• Thread Starter
    • 7 followers
    Offline

    ReputationRep:
    (Original post by Forum User)
    No, he isn't a bona fide purchaser for value. He didn't give anything at all for the £10,000, he just got it given to him. Are you familiar with the case Lipkin Gorman v Karpnale?
    I haven't to be fair, although just had a glimse of it. That would mean Ian is unjustly enriched. Ian does not have a defence since he was not a bona fide purchaser. Therefore the beneficiary has the power to impose a duty on Ian to repay the money?

    However he spent the money, therefore it is not traceable
    • 2 followers
    Offline

    ReputationRep:
    (Original post by llb_ant)
    I haven't to be fair, although just had a glimse of it. That would mean Ian is unjustly enriched. Ian does not have a defence since he was not a bona fide purchaser. Therefore the beneficiary has the power to impose a duty on Ian to repay the money?
    I think I agree with this. Ian is a 'donee' - someone who has given nothing of value for the trust property. He has therefore been unjustly enriched (as where the defendants in Lipkin Gorman and Karpnale - they won the money in their casino but at the time wagers were not valid contracts at all so from a legal perspective they were volunteers). At this point the beneficiaries can trace their £10,000 to the £10,000 in Ian's hands. This would be relevant if, say, Ian had invested that £10,000 and turned it into £25,000 - see Trustee of the property of FC Jones v Jones. However once he spends it on a spa break, there is nothing to trace to. The beneficiaries only remedy will therefore be a personal one (I think the technical term is 'money had and received to the defendant's use').

    His only likely defence to this is 'change of position' - he will claim that he spent the £10,000 on a spa break without knowing it belonged to the trust, the £10,000 is gone, and that he shouldn't have to repay anything. However, he hasn't really changed his position at all, since he had already booked the break and was therefore presumably going to pay for it with his own money in any case. As such he will likely have to repay the £10,000 out of his own funds. I suppose the leading case for change of position is also Lipkin Gorman v Karpnale.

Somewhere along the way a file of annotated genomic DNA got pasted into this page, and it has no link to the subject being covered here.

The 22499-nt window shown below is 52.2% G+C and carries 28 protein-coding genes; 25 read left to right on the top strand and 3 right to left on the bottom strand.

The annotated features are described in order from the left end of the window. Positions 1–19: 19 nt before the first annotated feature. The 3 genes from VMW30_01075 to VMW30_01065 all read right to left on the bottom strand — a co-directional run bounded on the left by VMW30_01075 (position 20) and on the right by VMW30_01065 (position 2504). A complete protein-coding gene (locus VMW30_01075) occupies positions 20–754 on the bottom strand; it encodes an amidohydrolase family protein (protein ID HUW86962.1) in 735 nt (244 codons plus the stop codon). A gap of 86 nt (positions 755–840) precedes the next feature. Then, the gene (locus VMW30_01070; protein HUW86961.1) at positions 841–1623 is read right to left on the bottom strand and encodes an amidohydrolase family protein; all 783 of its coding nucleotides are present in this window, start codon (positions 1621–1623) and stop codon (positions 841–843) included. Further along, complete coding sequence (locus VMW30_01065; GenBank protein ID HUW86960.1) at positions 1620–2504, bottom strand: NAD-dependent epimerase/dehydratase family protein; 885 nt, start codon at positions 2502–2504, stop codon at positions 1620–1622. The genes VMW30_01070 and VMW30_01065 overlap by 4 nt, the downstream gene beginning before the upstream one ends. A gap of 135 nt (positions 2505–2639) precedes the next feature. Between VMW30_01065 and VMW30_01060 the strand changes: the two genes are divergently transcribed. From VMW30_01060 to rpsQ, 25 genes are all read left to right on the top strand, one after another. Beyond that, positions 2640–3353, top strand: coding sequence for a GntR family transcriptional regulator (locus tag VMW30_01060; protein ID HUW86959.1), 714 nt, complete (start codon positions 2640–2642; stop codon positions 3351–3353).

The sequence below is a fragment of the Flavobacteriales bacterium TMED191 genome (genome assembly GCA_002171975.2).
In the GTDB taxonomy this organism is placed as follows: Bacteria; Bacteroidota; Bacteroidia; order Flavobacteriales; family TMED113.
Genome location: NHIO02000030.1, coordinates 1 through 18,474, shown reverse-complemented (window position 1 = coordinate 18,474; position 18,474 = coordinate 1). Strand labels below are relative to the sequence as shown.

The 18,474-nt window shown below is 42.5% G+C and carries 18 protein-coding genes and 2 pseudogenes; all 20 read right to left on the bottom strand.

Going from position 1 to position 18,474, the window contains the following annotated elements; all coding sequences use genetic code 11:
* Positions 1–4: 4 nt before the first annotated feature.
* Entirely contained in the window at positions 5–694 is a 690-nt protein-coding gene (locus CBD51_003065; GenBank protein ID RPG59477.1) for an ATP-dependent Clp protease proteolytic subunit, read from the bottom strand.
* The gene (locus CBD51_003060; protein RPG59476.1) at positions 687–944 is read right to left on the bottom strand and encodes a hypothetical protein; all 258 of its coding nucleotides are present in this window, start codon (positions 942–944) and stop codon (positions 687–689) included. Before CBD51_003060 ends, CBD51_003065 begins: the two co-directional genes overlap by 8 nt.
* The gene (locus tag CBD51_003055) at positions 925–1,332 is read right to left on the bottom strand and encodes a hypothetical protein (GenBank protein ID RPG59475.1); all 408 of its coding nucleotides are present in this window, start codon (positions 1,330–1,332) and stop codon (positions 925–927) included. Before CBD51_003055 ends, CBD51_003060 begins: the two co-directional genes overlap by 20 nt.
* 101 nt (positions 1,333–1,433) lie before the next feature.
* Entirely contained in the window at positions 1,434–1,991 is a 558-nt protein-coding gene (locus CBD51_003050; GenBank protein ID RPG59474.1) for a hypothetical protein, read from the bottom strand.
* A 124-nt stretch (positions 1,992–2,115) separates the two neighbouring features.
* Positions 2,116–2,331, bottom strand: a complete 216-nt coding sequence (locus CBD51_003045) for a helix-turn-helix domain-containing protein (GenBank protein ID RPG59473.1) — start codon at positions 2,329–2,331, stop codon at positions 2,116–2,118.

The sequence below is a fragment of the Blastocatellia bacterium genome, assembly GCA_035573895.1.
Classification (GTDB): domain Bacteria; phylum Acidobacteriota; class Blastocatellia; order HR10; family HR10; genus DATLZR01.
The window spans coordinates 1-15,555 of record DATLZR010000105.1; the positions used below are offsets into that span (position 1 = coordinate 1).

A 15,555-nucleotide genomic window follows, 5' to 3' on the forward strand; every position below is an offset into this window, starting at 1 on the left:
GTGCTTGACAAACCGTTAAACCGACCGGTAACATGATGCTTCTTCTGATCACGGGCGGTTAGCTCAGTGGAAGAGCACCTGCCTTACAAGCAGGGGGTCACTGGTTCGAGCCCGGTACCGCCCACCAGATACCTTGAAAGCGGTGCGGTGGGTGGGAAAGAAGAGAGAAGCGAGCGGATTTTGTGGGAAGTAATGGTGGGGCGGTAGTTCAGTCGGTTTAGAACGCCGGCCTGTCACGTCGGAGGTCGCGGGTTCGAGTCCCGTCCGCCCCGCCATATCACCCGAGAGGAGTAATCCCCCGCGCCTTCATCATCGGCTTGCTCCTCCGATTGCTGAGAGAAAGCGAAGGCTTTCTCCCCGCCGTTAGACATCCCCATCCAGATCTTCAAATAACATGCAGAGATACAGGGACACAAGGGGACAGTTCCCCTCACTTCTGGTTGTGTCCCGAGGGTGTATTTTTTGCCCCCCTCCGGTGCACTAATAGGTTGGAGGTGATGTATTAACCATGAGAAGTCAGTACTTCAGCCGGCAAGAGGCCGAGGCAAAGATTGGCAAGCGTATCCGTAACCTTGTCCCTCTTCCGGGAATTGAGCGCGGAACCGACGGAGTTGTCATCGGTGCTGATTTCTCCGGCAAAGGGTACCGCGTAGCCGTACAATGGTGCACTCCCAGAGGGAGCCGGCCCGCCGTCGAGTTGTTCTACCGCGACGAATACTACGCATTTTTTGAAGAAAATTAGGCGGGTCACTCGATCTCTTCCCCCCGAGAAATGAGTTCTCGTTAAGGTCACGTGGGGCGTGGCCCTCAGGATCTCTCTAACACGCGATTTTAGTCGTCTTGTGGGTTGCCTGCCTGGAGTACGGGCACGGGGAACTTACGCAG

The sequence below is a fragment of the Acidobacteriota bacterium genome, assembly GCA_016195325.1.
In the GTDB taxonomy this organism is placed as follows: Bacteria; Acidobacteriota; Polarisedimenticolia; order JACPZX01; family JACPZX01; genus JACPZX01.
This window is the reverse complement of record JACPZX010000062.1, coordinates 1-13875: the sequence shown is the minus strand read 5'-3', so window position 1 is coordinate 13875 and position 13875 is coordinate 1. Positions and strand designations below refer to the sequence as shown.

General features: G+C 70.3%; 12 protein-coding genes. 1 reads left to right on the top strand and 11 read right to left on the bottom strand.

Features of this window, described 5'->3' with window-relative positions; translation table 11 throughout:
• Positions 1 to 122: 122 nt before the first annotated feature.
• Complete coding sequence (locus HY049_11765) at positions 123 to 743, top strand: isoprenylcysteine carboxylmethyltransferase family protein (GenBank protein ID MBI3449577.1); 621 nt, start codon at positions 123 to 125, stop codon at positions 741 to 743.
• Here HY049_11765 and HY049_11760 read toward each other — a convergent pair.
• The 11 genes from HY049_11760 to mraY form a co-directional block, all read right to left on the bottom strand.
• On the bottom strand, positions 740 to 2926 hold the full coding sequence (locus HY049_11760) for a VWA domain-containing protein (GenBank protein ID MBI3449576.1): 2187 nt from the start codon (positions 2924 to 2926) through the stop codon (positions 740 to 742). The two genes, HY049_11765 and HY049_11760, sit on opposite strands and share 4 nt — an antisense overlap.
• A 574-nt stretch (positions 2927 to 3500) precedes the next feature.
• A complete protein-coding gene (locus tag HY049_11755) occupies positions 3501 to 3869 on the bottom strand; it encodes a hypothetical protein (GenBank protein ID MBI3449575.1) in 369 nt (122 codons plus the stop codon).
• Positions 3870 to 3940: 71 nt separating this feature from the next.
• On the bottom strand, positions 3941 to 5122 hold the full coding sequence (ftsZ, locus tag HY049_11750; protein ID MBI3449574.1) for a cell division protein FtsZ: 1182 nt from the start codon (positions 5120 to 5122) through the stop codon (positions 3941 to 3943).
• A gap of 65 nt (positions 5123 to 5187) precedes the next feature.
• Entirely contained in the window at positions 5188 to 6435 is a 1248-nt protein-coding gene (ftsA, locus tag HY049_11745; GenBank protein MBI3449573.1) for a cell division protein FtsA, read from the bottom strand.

Note that, of course, instead of pursuing Ian for money had and received, the beneficiaries could force Larry to account for the £10,000. They can't recover £10,000 from both Ian and Larry though, that would result in them gaining £10,000 overall. (There is nothing to stop them bringing an action against Larry and Ian as co-defendants and seeing who is solvent). We are told that Larry is bankrupt so that won't help them here, of course.
    • 7 followers
    Offline

    ReputationRep:
    (Original post by llb_ant)
    I haven't to be fair, although just had a glimse of it. That would mean Ian is unjustly enriched. Ian does not have a defence since he was not a bona fide purchaser. Therefore the beneficiary has the power to impose a duty on Ian to repay the money?

    However he spent the money, therefore it is not traceable
    Ian may have the defence of change of position if he's unjustly enriched. Consider Virgo's suggestion that Lipkin Gorman was wrongly reasoned - while unjust enrichment exists in the law, was Lipkin Gorman actually an example of it?
    • Thread Starter
    • 7 followers
    Offline

    ReputationRep:
    (Original post by Forum User)
    I think I agree with this. Ian is a 'donee' - someone who has given nothing of value for the trust property. He has therefore been unjustly enriched (as where the defendants in Lipkin Gorman and Karpnale - they won the money in their casino but at the time wagers were not valid contracts at all so from a legal perspective they were volunteers). At this point the beneficiaries can trace their £10,000 to the £10,000 in Ian's hands. This would be relevant if, say, Ian had invested that £10,000 and turned it into £25,000 - see Trustee of the property of FC Jones v Jones. However once he spends it on a spa break, there is nothing to trace to. The beneficiaries only remedy will therefore be a personal one (I think the technical term is 'money had and received to the defendant's use').

    His only likely defence to this is 'change of position' - he will claim that he spent the £10,000 on a spa break without knowing it belonged to the trust, the £10,000 is gone, and that he shouldn't have to repay anything. However, he hasn't really changed his position at all, since he had already booked the break and was therefore presumably going to pay for it with his own money in any case. As such he will likely have to repay the £10,000 out of his own funds.
    Damn that is a very well structured way of answering it. I haven't learnt the defences for third parties yet, but shall be making notes on change of position.
    • Thread Starter
    • 7 followers
    Offline

    ReputationRep:
    (Original post by gethsemane342)
    Ian may have the defence of change of position if he's unjustly enriched. Consider Virgo's suggestion that Lipkin Gorman was wrongly reasoned - while unjust enrichment exists in the law, was Lipkin Gorman actually an example of it?
    I don't understand what you mean when you say was Lipkin Gorman actually an example of it.

    To be honest I haven't started my Tracing notes, will be doing them tomorrow.